Sikandar Alam, 67, holds the post of vice president of the state Sangeet Academy for the third consecutive year. He has performed in the USA twice. With his daughter Nazia in tow, he wowed audiences in the USA in 2002. His wife, Naima Alam helps in compositions and today her students have multiplied making their house a hub of music.

Sikandar Alam is more endeared to Hindus than Muslims, he says. As he earned recognition for singing hymns of Lord Jagannath, his Muslim brothers boycotted him, while Hindus embraced him. He sang mostly from Salabega's songs. Salabega, born in medieval Odisha, was a half Muslim as his mother was a Hindu. He revered Lord Jagannath but he was not permitted into the holy Puri temple. He sang songs of his love for the deity. Sikandar revived his songs and made them immensely popular. Nazia is also famous for her Gita Govinda renderings. They say where there is music it is sublimation for them, they don't differentiate between religions.

Sikandar is so popular for his ‘bhajans' of Jagannath that he sings at the annual ‘bhajan samaroha' held at the Lion's Gate of the Puri Temple for the past 26 years… Shrikshetra Kala Prakashani, which organises this concert, had conferred the title of Sur Sagar on the singer in 1980. To sing bhajans was not out of compulsion. Alam sings modern songs and film songs as well. But this has given him an edge where popularity is concerned; he is amused by the fact that it is the Hindu community that has showered their love and praise on him whereas his own community almost sidelined him as an artist for singing songs for the Hindu god.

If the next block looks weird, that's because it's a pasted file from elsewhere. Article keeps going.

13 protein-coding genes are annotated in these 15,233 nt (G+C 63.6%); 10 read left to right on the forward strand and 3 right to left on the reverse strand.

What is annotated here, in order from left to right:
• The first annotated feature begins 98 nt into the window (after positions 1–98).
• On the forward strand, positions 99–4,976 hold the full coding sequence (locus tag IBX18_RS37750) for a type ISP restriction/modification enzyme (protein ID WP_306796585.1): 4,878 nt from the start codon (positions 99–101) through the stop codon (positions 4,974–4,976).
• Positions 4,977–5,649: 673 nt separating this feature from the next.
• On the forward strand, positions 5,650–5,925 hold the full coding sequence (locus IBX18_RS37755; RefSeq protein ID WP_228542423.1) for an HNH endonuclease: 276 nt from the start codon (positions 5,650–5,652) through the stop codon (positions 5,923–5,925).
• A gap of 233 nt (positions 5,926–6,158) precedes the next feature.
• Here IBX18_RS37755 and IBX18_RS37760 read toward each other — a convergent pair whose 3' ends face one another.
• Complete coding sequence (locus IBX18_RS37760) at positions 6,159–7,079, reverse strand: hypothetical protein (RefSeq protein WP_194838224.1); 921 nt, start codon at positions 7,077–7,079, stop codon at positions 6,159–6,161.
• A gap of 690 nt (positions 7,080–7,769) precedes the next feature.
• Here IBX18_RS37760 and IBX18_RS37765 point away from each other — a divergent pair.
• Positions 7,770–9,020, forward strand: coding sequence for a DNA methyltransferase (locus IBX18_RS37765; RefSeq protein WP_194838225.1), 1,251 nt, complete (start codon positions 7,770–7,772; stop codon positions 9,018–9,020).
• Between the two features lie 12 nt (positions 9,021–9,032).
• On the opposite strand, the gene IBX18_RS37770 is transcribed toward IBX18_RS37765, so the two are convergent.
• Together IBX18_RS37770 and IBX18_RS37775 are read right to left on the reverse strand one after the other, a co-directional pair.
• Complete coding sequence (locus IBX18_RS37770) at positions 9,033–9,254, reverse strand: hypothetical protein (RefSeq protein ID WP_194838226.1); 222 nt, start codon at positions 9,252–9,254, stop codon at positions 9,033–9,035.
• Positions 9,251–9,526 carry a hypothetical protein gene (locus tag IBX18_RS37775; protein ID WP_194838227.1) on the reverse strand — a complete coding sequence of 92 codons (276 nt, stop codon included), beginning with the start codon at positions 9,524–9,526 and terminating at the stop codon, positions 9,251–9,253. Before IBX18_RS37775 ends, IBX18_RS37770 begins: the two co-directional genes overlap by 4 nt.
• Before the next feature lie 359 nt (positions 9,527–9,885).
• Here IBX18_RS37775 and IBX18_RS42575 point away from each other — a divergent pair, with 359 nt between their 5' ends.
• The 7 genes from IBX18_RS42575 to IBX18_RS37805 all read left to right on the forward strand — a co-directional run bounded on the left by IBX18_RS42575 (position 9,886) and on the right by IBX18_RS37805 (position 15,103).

In the recent past, however, he has refrained from singing in modern Oriya films. The kind of lyrics and music is not his liking, he says. Occasionally he composes music for serials and tele-films. He has produced an album of Urdu devotional songs composed by him and his singer wife, Naima Alam. And he is planning to produce CDs of his selected songs as well.

Sikandar Alam is a happy man today as his entire family holds a distinct identity in the music world. All the members in the family have received accolades several times. They have enriched the tradition of music in Odisha. They are not isolated being a Muslim family and have closely associated themselves with singing which crosses all barriers of religion and caste. They say when they sing devotional songs they forget whether it is Allah or Jagannath. "For us singing is divine and we lose ourselves completely". Truly they are distinct and a testimony of harmony and divine music.